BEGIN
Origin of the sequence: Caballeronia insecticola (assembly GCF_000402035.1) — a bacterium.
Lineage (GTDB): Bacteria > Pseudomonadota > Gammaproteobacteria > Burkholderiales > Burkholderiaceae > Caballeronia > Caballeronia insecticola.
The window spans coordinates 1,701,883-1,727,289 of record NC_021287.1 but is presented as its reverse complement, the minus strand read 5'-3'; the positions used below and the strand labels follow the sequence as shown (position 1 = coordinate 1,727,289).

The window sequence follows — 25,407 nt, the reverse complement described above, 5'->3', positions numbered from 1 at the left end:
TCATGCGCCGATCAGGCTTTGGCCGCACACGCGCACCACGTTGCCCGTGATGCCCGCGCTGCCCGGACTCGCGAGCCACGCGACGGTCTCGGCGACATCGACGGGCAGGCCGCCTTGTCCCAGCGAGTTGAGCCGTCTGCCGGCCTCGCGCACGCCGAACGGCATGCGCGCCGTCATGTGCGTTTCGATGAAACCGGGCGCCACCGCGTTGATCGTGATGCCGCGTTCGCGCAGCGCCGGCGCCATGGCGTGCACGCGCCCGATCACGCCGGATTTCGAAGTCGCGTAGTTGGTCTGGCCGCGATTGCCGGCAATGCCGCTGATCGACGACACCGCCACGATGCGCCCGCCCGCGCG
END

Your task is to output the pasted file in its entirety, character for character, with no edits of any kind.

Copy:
Origin of the sequence: Caballeronia insecticola (assembly GCF_000402035.1) — a bacterium.
Lineage (GTDB): Bacteria > Pseudomonadota > Gammaproteobacteria > Burkholderiales > Burkholderiaceae > Caballeronia > Caballeronia insecticola.
The window spans coordinates 1,701,883-1,727,289 of record NC_021287.1 but is presented as its reverse complement, the minus strand read 5'-3'; the positions used below and the strand labels follow the sequence as shown (position 1 = coordinate 1,727,289).

The window sequence follows — 25,407 nt, the reverse complement described above, 5'->3', positions numbered from 1 at the left end:
TCATGCGCCGATCAGGCTTTGGCCGCACACGCGCACCACGTTGCCCGTGATGCCCGCGCTGCCCGGACTCGCGAGCCACGCGACGGTCTCGGCGACATCGACGGGCAGGCCGCCTTGTCCCAGCGAGTTGAGCCGTCTGCCGGCCTCGCGCACGCCGAACGGCATGCGCGCCGTCATGTGCGTTTCGATGAAACCGGGCGCCACCGCGTTGATCGTGATGCCGCGTTCGCGCAGCGCCGGCGCCATGGCGTGCACGCGCCCGATCACGCCGGATTTCGAAGTCGCGTAGTTGGTCTGGCCGCGATTGCCGGCAATGCCGCTGATCGACGACACCGCCACGATGCGCCCGCCCGCGCG